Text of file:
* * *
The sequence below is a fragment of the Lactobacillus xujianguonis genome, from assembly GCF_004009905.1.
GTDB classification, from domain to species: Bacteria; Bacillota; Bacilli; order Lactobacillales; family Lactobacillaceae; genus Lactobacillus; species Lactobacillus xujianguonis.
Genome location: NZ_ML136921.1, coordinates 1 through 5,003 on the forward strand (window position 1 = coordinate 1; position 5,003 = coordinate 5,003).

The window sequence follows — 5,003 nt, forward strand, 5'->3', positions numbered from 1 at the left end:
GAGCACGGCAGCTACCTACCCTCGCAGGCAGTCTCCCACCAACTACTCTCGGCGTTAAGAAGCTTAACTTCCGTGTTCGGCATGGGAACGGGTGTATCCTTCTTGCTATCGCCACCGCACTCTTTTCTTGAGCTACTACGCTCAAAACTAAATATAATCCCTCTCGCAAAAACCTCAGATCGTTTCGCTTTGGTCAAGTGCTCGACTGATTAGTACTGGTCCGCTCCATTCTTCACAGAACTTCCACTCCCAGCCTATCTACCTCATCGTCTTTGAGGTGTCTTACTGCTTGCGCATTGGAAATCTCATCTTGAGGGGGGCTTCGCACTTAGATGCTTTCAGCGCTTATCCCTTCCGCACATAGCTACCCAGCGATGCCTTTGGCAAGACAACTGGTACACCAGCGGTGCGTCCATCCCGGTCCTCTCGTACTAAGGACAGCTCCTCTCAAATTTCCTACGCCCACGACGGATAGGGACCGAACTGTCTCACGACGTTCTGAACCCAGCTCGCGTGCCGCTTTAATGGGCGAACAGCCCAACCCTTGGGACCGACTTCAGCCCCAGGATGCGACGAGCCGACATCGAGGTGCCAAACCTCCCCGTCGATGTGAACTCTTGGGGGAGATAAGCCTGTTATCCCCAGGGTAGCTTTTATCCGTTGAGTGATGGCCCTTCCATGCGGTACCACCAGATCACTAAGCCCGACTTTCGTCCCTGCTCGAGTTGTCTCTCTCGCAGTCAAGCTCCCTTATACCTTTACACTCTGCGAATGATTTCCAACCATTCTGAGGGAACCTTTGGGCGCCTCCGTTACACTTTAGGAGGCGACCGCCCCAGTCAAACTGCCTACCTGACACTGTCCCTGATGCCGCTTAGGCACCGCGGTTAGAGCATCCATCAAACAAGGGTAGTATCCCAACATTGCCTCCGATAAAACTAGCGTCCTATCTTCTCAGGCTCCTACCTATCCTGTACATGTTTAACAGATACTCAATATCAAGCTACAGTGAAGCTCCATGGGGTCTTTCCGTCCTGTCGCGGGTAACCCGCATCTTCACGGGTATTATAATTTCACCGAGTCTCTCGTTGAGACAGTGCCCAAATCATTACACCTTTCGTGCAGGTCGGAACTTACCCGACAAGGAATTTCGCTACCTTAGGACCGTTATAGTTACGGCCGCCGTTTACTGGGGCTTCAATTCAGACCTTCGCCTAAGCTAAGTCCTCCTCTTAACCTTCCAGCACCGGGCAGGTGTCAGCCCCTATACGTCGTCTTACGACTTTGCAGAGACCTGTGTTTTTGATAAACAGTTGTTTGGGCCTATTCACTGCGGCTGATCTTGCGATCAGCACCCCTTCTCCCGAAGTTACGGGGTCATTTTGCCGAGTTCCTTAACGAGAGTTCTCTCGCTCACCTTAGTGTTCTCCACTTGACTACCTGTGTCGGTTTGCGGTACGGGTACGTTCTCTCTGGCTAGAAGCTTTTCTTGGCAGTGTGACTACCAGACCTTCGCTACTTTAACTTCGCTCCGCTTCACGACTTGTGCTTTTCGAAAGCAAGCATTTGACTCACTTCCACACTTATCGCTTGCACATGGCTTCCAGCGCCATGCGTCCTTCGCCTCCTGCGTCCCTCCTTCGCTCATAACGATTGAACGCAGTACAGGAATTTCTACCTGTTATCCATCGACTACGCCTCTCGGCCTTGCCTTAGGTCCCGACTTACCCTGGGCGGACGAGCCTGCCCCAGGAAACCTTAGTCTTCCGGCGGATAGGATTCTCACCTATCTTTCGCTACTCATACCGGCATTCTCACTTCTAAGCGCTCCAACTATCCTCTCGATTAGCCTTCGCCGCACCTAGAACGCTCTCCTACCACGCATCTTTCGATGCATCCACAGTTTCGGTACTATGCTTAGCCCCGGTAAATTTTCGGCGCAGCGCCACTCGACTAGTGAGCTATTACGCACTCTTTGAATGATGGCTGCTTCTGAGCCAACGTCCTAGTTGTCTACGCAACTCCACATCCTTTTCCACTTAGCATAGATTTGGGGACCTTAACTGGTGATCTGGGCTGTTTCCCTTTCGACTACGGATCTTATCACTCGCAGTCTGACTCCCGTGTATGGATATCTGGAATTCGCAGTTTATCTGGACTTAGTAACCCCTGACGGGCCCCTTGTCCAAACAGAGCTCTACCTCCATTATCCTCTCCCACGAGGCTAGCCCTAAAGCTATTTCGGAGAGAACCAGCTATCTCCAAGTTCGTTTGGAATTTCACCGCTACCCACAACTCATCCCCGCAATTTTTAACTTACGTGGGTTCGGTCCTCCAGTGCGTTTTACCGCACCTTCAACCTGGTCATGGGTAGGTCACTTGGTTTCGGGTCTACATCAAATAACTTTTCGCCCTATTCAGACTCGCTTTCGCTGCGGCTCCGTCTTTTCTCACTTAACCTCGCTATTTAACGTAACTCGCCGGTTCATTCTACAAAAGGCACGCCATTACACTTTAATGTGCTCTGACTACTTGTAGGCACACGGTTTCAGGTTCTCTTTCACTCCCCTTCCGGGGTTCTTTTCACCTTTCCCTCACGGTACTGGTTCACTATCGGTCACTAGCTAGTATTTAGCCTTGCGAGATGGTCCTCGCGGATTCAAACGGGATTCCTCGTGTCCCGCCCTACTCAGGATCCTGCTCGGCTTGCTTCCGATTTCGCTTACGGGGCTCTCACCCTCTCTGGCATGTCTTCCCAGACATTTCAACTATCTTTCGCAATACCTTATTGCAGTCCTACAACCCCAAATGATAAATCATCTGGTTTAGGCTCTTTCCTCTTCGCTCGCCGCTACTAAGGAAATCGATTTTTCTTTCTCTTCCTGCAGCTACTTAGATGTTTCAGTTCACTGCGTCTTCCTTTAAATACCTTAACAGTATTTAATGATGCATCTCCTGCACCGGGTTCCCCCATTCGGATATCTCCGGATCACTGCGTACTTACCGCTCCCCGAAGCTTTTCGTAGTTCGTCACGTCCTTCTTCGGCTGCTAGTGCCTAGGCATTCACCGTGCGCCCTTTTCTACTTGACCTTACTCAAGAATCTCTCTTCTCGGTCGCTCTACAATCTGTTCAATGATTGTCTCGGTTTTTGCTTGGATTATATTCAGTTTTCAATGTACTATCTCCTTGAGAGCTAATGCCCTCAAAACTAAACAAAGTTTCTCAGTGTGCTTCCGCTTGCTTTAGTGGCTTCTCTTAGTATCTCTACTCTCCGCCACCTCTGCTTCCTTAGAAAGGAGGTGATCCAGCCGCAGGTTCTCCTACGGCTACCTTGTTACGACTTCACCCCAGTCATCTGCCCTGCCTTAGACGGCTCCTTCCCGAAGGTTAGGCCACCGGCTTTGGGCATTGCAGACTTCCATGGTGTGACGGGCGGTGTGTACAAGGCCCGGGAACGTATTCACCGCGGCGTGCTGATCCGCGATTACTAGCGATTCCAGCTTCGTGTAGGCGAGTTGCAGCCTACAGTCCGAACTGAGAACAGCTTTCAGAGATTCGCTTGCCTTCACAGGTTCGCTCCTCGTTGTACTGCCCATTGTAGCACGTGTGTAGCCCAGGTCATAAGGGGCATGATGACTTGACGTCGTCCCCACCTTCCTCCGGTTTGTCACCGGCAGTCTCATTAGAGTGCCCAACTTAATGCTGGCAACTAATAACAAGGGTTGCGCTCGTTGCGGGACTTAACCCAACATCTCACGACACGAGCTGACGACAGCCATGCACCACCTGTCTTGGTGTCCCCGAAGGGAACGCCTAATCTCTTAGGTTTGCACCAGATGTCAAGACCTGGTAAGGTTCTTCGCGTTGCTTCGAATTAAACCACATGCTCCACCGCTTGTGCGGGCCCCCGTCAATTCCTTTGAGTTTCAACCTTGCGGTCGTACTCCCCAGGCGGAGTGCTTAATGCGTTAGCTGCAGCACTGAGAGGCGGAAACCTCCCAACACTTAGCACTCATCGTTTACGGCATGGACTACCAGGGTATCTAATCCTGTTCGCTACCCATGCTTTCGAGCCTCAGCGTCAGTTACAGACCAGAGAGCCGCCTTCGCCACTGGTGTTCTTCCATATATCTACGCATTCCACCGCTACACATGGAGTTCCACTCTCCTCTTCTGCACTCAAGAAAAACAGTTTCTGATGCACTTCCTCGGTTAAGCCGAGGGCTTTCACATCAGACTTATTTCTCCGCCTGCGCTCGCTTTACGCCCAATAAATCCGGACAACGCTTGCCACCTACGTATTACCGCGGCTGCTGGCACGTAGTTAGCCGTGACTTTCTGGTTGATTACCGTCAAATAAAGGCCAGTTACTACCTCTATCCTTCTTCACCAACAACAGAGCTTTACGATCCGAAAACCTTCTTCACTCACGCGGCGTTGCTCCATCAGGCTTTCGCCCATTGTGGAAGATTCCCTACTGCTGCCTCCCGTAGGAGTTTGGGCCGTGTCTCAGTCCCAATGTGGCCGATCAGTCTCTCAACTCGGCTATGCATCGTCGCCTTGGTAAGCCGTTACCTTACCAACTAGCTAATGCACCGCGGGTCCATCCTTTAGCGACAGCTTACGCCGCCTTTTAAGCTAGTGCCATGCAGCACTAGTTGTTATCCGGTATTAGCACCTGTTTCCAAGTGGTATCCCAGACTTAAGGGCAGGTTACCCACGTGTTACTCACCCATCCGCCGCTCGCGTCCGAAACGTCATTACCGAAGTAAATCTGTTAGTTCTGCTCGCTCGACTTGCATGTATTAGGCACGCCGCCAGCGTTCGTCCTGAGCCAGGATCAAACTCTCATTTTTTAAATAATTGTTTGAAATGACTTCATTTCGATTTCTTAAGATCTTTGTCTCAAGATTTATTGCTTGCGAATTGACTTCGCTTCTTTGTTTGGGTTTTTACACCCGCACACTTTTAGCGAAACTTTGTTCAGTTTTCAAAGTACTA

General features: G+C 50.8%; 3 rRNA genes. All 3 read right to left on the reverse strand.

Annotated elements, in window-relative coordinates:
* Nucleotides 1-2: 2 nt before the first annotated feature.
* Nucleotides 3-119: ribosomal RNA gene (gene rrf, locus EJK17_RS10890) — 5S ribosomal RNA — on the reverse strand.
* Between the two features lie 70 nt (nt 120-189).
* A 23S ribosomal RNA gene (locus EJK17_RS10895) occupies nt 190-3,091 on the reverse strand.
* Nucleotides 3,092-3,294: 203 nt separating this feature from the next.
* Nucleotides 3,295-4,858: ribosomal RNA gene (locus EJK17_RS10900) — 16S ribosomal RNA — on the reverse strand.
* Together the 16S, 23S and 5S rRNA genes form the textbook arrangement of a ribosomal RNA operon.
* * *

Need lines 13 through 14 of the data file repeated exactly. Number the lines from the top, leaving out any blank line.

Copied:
* Nucleotides 3,295-4,858: ribosomal RNA gene (locus EJK17_RS10900) — 16S ribosomal RNA — on the reverse strand.
* Together the 16S, 23S and 5S rRNA genes form the textbook arrangement of a ribosomal RNA operon.